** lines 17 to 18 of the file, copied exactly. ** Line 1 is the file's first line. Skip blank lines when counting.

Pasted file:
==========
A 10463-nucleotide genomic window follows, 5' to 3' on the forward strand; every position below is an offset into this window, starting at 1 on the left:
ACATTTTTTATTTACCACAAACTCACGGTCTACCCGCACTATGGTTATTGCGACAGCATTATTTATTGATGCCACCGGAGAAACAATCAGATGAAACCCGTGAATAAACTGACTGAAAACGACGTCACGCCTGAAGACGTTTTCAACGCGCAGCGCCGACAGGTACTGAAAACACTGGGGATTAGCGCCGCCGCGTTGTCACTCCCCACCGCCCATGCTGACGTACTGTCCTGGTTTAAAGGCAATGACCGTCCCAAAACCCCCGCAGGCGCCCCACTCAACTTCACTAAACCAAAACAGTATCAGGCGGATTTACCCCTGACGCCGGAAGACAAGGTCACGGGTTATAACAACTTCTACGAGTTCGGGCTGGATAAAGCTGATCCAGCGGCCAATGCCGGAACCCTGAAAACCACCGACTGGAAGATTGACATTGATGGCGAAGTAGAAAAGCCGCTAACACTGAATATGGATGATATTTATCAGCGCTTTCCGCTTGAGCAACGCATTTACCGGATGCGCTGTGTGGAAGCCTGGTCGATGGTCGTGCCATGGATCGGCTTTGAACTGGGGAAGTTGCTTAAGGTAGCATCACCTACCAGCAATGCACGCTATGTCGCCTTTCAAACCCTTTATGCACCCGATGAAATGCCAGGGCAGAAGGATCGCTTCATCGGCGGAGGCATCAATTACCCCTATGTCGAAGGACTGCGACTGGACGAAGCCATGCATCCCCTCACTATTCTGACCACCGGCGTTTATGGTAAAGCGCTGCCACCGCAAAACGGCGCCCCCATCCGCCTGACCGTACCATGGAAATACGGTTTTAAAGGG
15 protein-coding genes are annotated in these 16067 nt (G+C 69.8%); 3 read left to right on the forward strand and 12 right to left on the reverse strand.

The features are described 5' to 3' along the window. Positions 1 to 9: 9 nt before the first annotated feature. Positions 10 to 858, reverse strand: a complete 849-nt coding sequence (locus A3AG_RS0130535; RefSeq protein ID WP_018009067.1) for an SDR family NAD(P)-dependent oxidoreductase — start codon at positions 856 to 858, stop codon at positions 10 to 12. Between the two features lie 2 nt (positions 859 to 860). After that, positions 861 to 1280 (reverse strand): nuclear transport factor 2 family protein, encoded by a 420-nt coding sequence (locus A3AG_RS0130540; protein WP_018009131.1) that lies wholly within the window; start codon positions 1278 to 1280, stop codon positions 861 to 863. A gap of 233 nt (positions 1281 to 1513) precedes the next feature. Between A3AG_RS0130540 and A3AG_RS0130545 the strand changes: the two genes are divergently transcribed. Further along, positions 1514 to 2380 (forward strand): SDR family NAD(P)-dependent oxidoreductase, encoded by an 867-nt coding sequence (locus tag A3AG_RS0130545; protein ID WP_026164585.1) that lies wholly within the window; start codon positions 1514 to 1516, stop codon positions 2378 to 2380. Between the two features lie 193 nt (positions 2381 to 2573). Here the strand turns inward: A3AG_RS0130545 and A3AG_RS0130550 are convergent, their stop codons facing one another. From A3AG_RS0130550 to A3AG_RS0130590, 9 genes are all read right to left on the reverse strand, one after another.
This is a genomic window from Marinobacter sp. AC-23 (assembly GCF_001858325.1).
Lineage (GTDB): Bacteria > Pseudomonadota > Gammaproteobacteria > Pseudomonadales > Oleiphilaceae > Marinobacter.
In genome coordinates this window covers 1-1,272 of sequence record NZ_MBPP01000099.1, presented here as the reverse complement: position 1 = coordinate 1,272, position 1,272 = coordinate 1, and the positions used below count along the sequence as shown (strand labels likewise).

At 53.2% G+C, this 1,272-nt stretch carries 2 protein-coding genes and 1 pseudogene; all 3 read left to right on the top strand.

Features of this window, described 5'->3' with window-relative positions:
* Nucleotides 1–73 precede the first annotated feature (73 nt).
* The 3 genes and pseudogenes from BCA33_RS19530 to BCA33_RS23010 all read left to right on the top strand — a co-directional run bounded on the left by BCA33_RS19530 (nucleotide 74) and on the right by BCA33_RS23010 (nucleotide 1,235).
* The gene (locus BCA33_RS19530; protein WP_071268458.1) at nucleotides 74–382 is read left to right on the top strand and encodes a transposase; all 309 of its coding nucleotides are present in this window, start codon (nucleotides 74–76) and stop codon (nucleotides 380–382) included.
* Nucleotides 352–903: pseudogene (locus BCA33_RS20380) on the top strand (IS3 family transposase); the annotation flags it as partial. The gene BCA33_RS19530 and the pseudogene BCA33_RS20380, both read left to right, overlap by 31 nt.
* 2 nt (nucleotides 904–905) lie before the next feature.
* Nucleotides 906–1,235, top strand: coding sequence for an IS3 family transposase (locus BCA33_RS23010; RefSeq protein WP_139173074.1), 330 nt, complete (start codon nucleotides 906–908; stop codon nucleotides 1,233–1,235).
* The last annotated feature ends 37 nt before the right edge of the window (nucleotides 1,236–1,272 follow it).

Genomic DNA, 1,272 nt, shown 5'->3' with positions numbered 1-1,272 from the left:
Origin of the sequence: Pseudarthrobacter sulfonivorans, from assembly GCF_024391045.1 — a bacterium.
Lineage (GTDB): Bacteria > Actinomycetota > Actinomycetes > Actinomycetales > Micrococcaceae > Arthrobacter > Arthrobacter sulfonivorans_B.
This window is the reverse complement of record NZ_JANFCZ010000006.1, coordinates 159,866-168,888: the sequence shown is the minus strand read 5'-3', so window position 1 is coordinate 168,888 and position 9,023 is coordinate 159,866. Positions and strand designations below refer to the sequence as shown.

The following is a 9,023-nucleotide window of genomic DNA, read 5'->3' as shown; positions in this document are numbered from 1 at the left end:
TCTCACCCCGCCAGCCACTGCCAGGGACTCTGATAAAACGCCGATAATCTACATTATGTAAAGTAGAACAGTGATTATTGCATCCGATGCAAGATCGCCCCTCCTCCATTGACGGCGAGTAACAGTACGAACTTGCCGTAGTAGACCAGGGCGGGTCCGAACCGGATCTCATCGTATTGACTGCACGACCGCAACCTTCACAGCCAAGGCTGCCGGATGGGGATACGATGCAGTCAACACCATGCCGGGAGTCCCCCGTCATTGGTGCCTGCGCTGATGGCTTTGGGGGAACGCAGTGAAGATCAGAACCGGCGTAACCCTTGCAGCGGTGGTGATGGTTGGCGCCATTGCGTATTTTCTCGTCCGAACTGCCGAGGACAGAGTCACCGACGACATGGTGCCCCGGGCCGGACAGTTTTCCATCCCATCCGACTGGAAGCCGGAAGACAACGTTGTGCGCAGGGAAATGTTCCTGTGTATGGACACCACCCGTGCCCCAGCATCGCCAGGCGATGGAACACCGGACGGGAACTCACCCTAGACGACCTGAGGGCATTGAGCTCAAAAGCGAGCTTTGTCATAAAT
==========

Genomic DNA, 1,272 nt, shown 5'->3' with positions numbered 1-1,272 from the left:
Origin of the sequence: Pseudarthrobacter sulfonivorans, from assembly GCF_024391045.1 — a bacterium.